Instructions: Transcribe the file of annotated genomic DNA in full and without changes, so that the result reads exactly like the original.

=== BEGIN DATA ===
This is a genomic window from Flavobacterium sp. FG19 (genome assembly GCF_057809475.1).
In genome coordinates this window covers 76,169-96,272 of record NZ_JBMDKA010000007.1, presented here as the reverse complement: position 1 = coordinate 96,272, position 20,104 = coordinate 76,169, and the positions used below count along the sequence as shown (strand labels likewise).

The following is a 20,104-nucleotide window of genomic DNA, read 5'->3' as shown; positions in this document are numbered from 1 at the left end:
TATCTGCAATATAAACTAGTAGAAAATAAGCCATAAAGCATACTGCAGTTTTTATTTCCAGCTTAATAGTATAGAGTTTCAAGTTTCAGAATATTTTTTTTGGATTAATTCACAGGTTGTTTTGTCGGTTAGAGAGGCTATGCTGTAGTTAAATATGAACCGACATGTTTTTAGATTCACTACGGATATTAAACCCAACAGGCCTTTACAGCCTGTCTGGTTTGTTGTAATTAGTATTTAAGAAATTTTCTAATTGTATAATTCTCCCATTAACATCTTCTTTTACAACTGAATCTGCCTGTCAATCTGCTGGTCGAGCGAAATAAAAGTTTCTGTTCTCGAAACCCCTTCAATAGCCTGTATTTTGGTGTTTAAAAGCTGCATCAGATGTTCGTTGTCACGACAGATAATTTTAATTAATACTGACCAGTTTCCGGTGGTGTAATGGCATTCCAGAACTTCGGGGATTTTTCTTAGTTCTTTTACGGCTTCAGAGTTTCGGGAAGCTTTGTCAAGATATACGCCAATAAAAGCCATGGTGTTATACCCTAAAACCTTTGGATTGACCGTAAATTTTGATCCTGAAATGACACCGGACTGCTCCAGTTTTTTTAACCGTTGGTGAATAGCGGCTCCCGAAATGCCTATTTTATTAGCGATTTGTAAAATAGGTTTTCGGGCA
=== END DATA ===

This is a genomic window from Flavobacterium sp. FG19 (genome assembly GCF_057809475.1).
In genome coordinates this window covers 76,169-96,272 of record NZ_JBMDKA010000007.1, presented here as the reverse complement: position 1 = coordinate 96,272, position 20,104 = coordinate 76,169, and the positions used below count along the sequence as shown (strand labels likewise).

The following is a 20,104-nucleotide window of genomic DNA, read 5'->3' as shown; positions in this document are numbered from 1 at the left end:
TATCTGCAATATAAACTAGTAGAAAATAAGCCATAAAGCATACTGCAGTTTTTATTTCCAGCTTAATAGTATAGAGTTTCAAGTTTCAGAATATTTTTTTTGGATTAATTCACAGGTTGTTTTGTCGGTTAGAGAGGCTATGCTGTAGTTAAATATGAACCGACATGTTTTTAGATTCACTACGGATATTAAACCCAACAGGCCTTTACAGCCTGTCTGGTTTGTTGTAATTAGTATTTAAGAAATTTTCTAATTGTATAATTCTCCCATTAACATCTTCTTTTACAACTGAATCTGCCTGTCAATCTGCTGGTCGAGCGAAATAAAAGTTTCTGTTCTCGAAACCCCTTCAATAGCCTGTATTTTGGTGTTTAAAAGCTGCATCAGATGTTCGTTGTCACGACAGATAATTTTAATTAATACTGACCAGTTTCCGGTGGTGTAATGGCATTCCAGAACTTCGGGGATTTTTCTTAGTTCTTTTACGGCTTCAGAGTTTCGGGAAGCTTTGTCAAGATATACGCCAATAAAAGCCATGGTGTTATACCCTAAAACCTTTGGATTGACCGTAAATTTTGATCCTGAAATGACACCGGACTGCTCCAGTTTTTTTAACCGTTGGTGAATAGCGGCTCCCGAAATGCCTATTTTATTAGCGATTTGTAAAATAGGTTTTCGGGCA